Monk

Season 1 Episode 9

Mr. Monk and the Marathon Man

2
Aired Friday 9:00 PM Sep 13, 2002 on USA
SUBMIT REVIEW

Episode Fan Reviews (3)

6.5
out of 10
Average
232 votes
  • An exhilrating adventure! The first sports-related episode.

    9.0
    "Mr. Monk and the Marathon Man" is one of the better episodes from the first season of 'Monk'. A racer Monk admires, Tillie, becomes the target suspect in a murder that occurred during his track run, and Monk has to clear his name. The only annoying thing that happens is when Monk shakes hands with a paranoid black man, who misinterprets Adrian's fear of germs as some racist statement. "You don't want to shake your brother's hand, you just say so!", and "I saw what I saw!", yeah, yeah, yeah. Enter the social roadblocks Monk encounters on his journey.



    Still more introduction involved, as it shows that even Adrian Monk has people he looks up to, and Tillie's closing statement at the end "Life is a big race... you must hold on. Hold on to it" turn out to be words of wisdom that Monk takes away from this particular case.



    In running terms, the 'Monk' series is picking up the pace... little by little.
  • Running at High Speed

    9.0
    Got a chance to watch this during one of the marathons (ironically enough). The ninth episode of the first season, it still has a lot of "introductory" stuff. The writers take some time to show Stottlemeyer asking Monk for help, when in later episodes we just start with Monk already on the scene and working for the police.

    Stottlemeyer seems a lot less respectful of Monk's quirks and a little more argumentative with him. On the other hand, Disher is more of a suck-up then the clueless buffoon they've made of him in later seasons. Take that for improvement or not, as you will.

    Most of the other elements of the show are still here. This episode has an early example of Monk's "blow it with someone he likes because of OCD" - the same thing that cost him a duet with Willie Nelson in the studio. As with that episode, we get a "redemption" of sorts here - Monk later connects with his idol in a much more personal level - he misses getting the photo of his idol Tonday but meets with him in person and gets some words of wisdom and a parting gift. In the same manner he didn't get the studio duet with Willie Nelson but he gets to perform with him privately over Trudy's grave at the end of "...Red-Headed Stranger."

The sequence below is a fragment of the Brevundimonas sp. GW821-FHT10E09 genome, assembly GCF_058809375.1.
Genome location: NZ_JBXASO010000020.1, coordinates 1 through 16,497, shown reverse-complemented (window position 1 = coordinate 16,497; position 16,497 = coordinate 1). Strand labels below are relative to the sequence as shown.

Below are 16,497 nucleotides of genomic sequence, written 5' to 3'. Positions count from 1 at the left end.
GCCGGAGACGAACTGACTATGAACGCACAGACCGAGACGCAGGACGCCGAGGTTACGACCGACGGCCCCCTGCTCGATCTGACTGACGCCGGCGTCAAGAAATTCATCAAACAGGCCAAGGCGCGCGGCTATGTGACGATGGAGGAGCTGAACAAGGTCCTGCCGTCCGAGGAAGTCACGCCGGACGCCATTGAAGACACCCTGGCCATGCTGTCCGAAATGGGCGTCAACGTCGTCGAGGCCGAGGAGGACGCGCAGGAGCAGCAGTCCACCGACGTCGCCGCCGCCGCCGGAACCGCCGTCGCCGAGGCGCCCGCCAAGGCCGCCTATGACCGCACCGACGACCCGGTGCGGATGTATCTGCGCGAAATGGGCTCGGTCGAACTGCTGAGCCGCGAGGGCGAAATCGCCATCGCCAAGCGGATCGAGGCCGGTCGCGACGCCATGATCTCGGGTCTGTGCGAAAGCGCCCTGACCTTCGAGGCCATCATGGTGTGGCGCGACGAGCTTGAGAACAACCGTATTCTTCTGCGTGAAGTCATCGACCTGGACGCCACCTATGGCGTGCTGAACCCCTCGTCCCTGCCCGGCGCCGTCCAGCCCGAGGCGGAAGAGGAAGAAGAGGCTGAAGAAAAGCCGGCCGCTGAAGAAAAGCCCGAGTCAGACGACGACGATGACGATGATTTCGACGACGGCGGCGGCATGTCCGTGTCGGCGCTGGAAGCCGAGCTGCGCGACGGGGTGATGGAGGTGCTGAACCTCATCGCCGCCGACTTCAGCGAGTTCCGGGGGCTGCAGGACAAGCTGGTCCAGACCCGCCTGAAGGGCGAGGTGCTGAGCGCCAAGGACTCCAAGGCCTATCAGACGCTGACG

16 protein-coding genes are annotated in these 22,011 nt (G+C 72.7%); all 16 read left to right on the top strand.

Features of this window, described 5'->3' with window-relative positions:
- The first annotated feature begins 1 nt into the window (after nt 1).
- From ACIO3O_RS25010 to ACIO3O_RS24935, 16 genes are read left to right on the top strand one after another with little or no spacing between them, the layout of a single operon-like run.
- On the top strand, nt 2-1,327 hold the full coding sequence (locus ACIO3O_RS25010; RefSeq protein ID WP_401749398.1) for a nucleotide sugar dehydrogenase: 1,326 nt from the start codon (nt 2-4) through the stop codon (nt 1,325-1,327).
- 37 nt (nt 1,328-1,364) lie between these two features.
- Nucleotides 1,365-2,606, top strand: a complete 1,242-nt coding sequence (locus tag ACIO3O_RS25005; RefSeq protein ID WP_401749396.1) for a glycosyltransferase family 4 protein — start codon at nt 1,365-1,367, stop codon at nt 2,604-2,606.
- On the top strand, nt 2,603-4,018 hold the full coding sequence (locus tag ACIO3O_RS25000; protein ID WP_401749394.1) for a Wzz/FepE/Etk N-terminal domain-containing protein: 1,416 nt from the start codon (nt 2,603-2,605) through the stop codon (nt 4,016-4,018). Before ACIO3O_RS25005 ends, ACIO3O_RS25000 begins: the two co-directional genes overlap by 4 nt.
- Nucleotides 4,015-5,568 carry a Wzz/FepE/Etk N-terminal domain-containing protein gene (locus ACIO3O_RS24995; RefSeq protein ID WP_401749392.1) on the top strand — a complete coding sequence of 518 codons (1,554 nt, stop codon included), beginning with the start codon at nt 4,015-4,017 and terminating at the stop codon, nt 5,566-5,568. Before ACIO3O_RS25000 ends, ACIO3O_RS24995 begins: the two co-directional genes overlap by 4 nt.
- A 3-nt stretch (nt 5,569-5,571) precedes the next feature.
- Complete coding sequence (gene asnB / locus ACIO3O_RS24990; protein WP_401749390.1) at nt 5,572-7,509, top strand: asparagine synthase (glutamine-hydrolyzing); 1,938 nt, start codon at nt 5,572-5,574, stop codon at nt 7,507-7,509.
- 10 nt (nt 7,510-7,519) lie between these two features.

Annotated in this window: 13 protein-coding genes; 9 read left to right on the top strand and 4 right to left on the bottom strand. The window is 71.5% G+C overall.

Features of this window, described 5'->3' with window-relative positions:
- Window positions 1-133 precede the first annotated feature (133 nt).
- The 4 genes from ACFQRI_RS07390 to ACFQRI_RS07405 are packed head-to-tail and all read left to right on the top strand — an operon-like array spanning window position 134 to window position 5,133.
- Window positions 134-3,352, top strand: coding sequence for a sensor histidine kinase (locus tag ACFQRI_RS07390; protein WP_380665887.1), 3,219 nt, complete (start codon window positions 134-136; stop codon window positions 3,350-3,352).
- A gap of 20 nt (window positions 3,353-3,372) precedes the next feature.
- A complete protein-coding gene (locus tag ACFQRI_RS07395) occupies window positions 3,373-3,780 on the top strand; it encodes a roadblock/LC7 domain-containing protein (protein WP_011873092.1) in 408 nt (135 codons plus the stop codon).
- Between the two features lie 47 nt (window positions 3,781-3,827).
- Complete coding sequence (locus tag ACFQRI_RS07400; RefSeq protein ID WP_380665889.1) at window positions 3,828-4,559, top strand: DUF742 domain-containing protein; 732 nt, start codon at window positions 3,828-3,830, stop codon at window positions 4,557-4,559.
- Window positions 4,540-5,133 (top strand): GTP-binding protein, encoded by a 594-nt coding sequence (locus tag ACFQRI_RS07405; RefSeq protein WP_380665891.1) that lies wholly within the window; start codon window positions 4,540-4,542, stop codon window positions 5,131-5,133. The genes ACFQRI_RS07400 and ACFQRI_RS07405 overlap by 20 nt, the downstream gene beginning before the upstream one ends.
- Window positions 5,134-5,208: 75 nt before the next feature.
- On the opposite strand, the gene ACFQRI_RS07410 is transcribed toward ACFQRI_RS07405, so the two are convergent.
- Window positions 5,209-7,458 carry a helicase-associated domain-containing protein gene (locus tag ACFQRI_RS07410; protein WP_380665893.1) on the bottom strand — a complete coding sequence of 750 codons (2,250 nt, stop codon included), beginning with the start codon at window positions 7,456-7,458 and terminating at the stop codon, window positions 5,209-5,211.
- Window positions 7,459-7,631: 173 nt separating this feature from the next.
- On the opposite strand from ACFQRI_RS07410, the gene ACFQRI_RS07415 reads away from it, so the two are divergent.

One thing that is really annoying is the scene where Monk is mistaken for a racist for refusing to shake a man's hand. It's something that certainly could and would happen in "real life," but here it seems a bit too unpleasantly much for a show that trends more toward light comedy. It makes the marathon workers out to be ununderstanding jerks, and you'd think Sharona would have a bit more practice at explaining things in public.

    The mystery itself is fairly challenging - like most Columbo episodes, we know who the murderer is. What we don't know is the "how-he-did-it," which is fairly clever here. This is Mitch Markowitz's only Monk episode through the end of the third season, but he has a pretty pedigree on other shows like Benson, Buffalo Bill, and M*A*S*H. The OCD aspects aren't overdone, and we get a flashback of the first manifestation of Monk's condition. Even if the actor playing young Monk doesn't look much like Tony Shalhoub...

    Overall I'd give this episode strong marks - it's one that's held up well three years later.
  • this was a good ep

    8.5
    in this ep its the marithon and a women gets thrown off the a building durning the marithon. and monk must find out what happen he is at the marithon due to the fact one of his most famous idles is running the marthon . and this ep involes the find out that a man that had a big furnisher business had been cheating on his wife and monk belives he some how did not run the race and made people belive he did. it was a great ep and we find out more info on monks past . and this ep was funny because one of the guys thought monk was rasit due to the fact he wiped his hands right after he shook his hand.
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